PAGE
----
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The Fish

Elizabeth Bishop

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Connected to her own life
Added by: Simon Leamy
I think this is an excellent poem. She begins to identify with the fish and sees a mirror image in the fish. The fish has gone through alot of pain in the past as it was caught many times before and she herself had a painful childhood. Her father died when she was young and her mother went nuts. She compares hairs on the fishs' chin as medals - and she herself has won medals for her poetry. An excellent way of comparing her life with the life of an animal.
The Fish as Sage
Added by: sherry
I find The Fish to be an all time simple ode to truths inherent in Nature. In the last part where the fish is let go, I believe she did this because of this beings ability to surrender itself in that moment. This surrendering moved the narrator to cry out "RainbowRainbowRainbow" perhaps in the only way we as humans ultimately surernder first through the senses, the sixth sense being language and the seeming non-senseical exhaultations that stream forth to realize our desires. Rainbow three times is then willing the fish to live on and on and on in what ever way she will call it to life in remebering the lesson.
Added by: Peter
The idea behind it's alright and all, but it really could have been phrase so as not to take up half as much space. This poem is really in need of condensing.

Oh, and it's clearly about experiance and age and survival; doesn't really say anything new about it though.
Bishop & Oliver
Added by: Dan
For an interesting comparison, check out Mary Oliver's poem "The Fish." I think there's a pretty clear connection, both in terms of theme and treatment.
Rainbow colors
Added by: rebekah
I am suprised that no one has mentioned the fact that the rainbow rainbow rainbow clearly dipicts her sexual life as a lesbian. Rainbow colors are widely known as the banner for gar rights. the fish being a self portrait of Bishops own life ends with the proclamation of her sexuality.
I totally agree!
Added by: _nikita89_
The Fish doesn't only resemble Elizabeth's childhood, but it could also tell of our future. We stumble and fight for what we believe in and we always come out as winners in the end.
The Final Victory
Added by: Maureen Nelson
As I heard the story unfold in a poetry reading I was swept away, almost smelling the old boat and the the scent you can only smell when you are surrounded by water. Through her words, I returned to that time with Elizabeth, seeing through her eyes, grasping with her hands that heavy cold fish.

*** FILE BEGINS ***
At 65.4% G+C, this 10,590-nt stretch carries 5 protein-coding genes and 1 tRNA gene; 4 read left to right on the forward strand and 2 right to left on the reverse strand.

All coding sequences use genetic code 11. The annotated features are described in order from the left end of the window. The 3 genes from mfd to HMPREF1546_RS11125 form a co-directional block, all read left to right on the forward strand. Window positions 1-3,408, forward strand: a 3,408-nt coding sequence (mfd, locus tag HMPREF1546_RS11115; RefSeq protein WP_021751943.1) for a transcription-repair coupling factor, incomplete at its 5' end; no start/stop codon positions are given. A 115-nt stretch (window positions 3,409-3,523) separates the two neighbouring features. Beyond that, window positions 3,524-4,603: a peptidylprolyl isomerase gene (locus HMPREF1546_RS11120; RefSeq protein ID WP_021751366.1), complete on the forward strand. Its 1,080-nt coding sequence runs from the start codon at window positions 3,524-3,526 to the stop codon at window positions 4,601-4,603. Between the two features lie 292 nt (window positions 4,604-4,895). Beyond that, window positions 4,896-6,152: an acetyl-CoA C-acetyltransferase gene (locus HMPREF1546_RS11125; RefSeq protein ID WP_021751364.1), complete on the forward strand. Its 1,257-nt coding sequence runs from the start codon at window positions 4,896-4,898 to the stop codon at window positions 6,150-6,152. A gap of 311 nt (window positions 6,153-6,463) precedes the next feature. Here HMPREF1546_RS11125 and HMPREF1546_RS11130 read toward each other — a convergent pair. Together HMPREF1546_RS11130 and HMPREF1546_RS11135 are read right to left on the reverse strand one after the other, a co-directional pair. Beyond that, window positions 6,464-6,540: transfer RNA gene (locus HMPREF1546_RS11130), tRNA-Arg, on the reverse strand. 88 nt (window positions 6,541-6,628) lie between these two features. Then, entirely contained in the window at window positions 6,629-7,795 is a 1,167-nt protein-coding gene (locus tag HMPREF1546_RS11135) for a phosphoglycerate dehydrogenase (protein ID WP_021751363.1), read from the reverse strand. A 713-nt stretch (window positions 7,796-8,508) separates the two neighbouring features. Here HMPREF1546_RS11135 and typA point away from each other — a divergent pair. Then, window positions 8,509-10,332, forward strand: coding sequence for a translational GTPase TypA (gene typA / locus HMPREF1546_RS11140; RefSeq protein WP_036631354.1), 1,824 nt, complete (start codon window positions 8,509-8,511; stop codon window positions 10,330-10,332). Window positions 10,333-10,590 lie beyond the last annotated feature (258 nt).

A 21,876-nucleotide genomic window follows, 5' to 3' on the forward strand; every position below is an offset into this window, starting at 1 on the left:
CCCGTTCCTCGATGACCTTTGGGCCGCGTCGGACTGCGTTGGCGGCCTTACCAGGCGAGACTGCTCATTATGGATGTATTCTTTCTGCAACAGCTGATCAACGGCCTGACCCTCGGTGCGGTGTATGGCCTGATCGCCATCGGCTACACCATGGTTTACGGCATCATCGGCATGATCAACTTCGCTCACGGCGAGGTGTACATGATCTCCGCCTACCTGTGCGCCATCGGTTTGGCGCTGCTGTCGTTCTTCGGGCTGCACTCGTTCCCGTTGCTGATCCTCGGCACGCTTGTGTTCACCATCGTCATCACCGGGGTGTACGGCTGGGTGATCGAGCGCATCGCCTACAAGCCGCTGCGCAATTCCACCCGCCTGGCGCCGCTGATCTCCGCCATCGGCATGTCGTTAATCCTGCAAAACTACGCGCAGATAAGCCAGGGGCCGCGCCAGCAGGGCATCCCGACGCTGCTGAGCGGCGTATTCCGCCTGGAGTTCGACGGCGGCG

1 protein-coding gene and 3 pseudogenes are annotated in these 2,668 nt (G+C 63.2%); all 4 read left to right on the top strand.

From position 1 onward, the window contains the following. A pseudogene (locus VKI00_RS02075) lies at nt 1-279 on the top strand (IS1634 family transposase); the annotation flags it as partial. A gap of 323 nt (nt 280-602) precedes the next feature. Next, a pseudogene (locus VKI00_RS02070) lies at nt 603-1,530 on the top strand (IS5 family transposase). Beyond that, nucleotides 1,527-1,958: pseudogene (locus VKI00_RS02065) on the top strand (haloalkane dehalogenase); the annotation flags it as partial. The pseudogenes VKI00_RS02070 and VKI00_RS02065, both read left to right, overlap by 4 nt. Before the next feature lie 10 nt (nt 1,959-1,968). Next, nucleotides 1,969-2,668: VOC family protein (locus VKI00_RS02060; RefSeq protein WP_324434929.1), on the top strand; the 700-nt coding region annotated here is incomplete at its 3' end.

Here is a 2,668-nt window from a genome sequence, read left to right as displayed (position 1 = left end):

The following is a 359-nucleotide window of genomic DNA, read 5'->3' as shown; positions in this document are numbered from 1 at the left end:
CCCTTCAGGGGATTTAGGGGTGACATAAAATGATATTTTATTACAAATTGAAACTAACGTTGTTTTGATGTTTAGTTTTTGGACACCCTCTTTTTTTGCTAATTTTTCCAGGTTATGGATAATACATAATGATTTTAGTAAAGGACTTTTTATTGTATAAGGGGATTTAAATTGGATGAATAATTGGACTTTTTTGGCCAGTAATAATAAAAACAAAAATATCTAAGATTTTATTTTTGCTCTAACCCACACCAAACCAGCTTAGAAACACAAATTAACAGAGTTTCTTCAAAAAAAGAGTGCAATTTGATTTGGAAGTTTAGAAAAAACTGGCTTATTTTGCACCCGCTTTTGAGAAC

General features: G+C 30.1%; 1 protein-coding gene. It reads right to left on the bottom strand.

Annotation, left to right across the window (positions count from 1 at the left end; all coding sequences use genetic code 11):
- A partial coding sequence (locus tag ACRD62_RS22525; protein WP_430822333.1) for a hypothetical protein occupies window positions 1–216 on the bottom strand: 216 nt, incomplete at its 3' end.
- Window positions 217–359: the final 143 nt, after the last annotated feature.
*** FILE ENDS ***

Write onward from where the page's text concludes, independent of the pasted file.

As we peered into the depths of the fish, measuring its mettle, thought and tone changed within the poem. I began to follow the direction of Elizabeth's thoughts to my "coarse white flesh packed in like feathers." I remembered moments of my own resignation to life, feeling "more like the tipping of an object toward the light."

I pondered the hooks in my life that left scars. As the poem ends, Elizabeth and I sat silently as the wake of the fishes' final victory rocked our boat.

This poem gave me strength. Thank you so much for bringing the thoughts of Elizabeth Bishop into my home, my dreams. She is immortal now and forever. I cannot wait to see what thoughts of her words slip into my art.
The Fish - Elizabeth Bishop
Added by: Rory
Haven't any of you considered that the fish might be a metaphor for the poetic "idea" or "Muse" ?- the poet tries to capture it - as many poets have done previously (he has been caught on "lines" many times previously - note the pun). She holds him only for the duration of the poem. Bear in mind that she catches him in the first line and when the poem ends, the poet "let[s]" the fish/idea "go".
Added by: Dylan Talley
Bravo, Rory. I don't think Bishop would have resorted to such a cliche philosophical theme as "experience" ect. And I know what it feels like to have no catch. Your explanation of the poem is more sensical than everyone else's.
If we are operating on this new assumption
Added by: Dylan Talley
I would also like to add that the last four lines have an AABB rhyme scheme; she may have been using this ancient poetic device to show the accomplishment of the goal. And her release of the line may be the release of her finished, crafted art.

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